The Fed has three main ways of affecting what goes on in the economy. The first was alluded to, although not mentioned by name, in the February 2, 2005, policy announcement. It is called open-market operations and represents the main way that the Fed influences interest rates. A second tool—the discount rate—was mentioned explicitly in the policy announcement. The third tool—reserve requirements—was not mentioned on February 2, 2005, but is nonetheless an important weapon in the Fed’s arsenal. Later on in this chapter, we examine the tools of the Fed in detail. For the moment, it is enough to know that the Fed affects the economy through changes in interest rates.
Central Banks in Other Countries
Our discussion in this chapter applies to not only the United States but also other countries. Wherever there is a currency, there is a monetary authority—a central bank—charged with the control of that currency. For example, in Europe, the European Central Bank (ECB; http://www.ecb.int/home/html/index.en.html) dictates monetary policy for all those countries that use the euro. In Australia, the Reserve Bank of Australia (RBA; http://www.rba.gov.au) manages monetary policy.
Different central banks do not all function in exactly the same way. To illustrate, here are policy announcements from the Bank of England (BOE; http://www.bankofengland.co.uk/publications/news/2006/078.htm), the Central Bank of Egypt (CBE; http://www.cbe.org.eg/public/PRESS_Release_For_Monetary_Policy/2011/MPC_PressRelease_09_06_2011_E.pdf), and the RBA (http://www.rba.gov.au/media-releases/2011/mr-11-09.html). The details of the announcements are not critical. However, all have a “Monetary Policy Committee” rather than an FOMC. The different banks target slightly different interest rates: the BOE targets the “Bank rate paid on commercial bank reserves”; the CBE refers to overnight deposit and lending rates, the “7-day repo,” and the discount rate; and the RBA refers to the “cash rate.” You do not need to worry about exactly what these different rates are. All three banks are looking at the overall state of the economy, in terms of both output and inflation, and are setting interest rates to pursue broadly similar goals.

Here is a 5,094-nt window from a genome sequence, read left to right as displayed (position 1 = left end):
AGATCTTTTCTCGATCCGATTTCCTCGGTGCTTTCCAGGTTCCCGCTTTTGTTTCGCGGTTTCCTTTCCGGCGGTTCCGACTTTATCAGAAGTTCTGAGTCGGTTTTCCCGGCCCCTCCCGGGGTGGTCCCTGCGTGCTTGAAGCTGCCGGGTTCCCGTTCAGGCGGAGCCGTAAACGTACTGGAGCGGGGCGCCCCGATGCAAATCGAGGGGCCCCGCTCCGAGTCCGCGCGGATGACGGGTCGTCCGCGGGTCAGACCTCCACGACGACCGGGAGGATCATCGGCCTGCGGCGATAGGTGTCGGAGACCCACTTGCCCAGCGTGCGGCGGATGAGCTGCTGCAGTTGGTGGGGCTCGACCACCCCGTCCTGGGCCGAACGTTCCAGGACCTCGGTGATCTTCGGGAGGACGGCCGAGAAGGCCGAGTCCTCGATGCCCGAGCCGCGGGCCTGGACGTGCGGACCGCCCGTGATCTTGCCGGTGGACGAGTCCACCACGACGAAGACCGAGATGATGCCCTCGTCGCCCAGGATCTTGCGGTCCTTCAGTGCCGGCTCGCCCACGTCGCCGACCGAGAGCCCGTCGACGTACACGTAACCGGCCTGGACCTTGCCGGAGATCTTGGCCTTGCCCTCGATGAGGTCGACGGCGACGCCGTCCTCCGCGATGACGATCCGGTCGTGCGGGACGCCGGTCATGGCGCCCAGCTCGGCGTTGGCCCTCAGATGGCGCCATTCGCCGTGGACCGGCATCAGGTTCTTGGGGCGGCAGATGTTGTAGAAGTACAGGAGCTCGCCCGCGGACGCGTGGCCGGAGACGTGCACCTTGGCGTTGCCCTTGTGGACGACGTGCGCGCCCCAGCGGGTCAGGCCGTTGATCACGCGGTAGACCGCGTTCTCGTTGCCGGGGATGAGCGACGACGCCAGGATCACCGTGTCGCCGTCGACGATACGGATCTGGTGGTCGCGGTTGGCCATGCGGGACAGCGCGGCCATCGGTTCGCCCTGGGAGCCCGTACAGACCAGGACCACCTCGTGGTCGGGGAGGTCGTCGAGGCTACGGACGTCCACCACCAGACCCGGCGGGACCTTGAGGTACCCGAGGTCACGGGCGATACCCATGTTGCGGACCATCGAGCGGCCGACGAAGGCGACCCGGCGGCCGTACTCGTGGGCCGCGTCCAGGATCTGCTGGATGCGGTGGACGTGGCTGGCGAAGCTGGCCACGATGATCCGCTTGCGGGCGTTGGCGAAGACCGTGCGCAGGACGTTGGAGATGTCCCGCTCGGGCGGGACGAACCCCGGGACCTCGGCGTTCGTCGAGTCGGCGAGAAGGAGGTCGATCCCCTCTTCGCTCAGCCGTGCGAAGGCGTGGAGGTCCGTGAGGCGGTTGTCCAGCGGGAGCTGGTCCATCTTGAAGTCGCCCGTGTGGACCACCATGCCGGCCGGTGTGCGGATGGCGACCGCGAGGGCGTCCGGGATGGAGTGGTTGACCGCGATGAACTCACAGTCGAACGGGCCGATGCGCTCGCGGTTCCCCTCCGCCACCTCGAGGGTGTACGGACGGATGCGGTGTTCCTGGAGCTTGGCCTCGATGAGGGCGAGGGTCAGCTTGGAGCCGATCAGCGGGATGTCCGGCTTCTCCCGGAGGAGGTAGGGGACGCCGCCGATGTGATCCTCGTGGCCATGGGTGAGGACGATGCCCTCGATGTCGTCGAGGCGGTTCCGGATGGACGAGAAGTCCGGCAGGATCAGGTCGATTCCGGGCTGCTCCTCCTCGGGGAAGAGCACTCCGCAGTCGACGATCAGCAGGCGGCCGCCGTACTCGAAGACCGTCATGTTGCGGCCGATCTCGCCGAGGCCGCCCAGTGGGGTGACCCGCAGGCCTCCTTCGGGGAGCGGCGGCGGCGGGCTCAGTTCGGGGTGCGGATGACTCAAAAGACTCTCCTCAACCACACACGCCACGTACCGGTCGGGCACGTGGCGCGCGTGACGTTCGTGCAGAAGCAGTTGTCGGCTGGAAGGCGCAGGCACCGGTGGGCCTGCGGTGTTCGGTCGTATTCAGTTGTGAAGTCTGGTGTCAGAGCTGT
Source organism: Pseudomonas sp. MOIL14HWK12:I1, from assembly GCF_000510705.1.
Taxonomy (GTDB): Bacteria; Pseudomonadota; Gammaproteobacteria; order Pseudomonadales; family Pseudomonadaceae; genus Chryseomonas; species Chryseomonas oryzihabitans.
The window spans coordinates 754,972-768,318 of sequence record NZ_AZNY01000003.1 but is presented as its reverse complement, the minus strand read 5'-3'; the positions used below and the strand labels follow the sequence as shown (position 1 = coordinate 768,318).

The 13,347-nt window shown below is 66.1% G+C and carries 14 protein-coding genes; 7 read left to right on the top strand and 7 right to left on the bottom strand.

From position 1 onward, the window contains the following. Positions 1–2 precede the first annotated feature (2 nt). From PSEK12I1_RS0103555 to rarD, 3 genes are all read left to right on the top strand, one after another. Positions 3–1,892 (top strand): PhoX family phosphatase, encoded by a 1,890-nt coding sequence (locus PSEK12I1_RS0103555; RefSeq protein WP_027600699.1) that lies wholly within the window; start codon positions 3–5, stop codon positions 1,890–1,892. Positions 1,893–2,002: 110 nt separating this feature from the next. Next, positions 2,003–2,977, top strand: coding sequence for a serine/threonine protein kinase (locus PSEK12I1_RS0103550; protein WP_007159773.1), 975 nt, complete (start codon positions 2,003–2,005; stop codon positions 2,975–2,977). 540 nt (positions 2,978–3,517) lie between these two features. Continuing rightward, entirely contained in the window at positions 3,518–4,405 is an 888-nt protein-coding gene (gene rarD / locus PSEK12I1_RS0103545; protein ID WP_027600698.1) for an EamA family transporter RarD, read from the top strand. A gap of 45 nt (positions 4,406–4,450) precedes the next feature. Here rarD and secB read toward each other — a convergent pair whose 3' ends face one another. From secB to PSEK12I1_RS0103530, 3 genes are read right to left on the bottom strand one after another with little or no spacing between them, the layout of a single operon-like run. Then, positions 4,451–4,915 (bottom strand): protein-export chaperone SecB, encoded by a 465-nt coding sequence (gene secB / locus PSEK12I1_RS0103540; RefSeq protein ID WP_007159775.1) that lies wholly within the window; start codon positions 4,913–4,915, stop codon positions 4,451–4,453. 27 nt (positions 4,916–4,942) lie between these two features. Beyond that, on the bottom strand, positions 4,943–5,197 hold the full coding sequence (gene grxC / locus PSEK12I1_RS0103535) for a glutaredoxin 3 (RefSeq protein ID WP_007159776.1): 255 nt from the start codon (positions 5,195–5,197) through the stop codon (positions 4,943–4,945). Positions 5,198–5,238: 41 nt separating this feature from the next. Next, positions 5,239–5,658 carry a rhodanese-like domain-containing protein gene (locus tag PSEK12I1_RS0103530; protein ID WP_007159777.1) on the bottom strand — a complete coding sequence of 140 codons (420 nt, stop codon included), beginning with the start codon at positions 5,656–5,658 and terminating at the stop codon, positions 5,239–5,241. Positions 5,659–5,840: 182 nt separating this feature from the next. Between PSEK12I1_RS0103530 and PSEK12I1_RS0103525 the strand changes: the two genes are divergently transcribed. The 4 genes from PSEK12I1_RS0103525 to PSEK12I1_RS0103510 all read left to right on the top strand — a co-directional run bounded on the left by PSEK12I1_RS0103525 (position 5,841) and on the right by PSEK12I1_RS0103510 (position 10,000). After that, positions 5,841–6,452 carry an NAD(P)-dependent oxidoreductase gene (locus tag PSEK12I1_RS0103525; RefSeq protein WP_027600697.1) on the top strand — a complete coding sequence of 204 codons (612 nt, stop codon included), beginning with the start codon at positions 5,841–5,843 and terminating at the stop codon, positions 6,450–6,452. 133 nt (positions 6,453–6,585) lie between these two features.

News Release: Bank of England Raises Bank Rate by 0.25 Percentage Points to 4.75 Percent, 3 August 2006“News Release,” Bank of England, August 3, 2006, accessed July 20, 2011, http://www.bankofengland.co.uk/publications/news/2006/078.htm.
The Bank of England’s Monetary Policy Committee today voted to raise the official Bank rate paid on commercial bank reserves by 0.25 percentage points to 4.75 percent.
The pace of economic activity has quickened in the past few months…As a result, over the past few quarters GDP [gross domestic product] growth has been at, or a little above, its long-run average and business surveys point to continued firm growth.…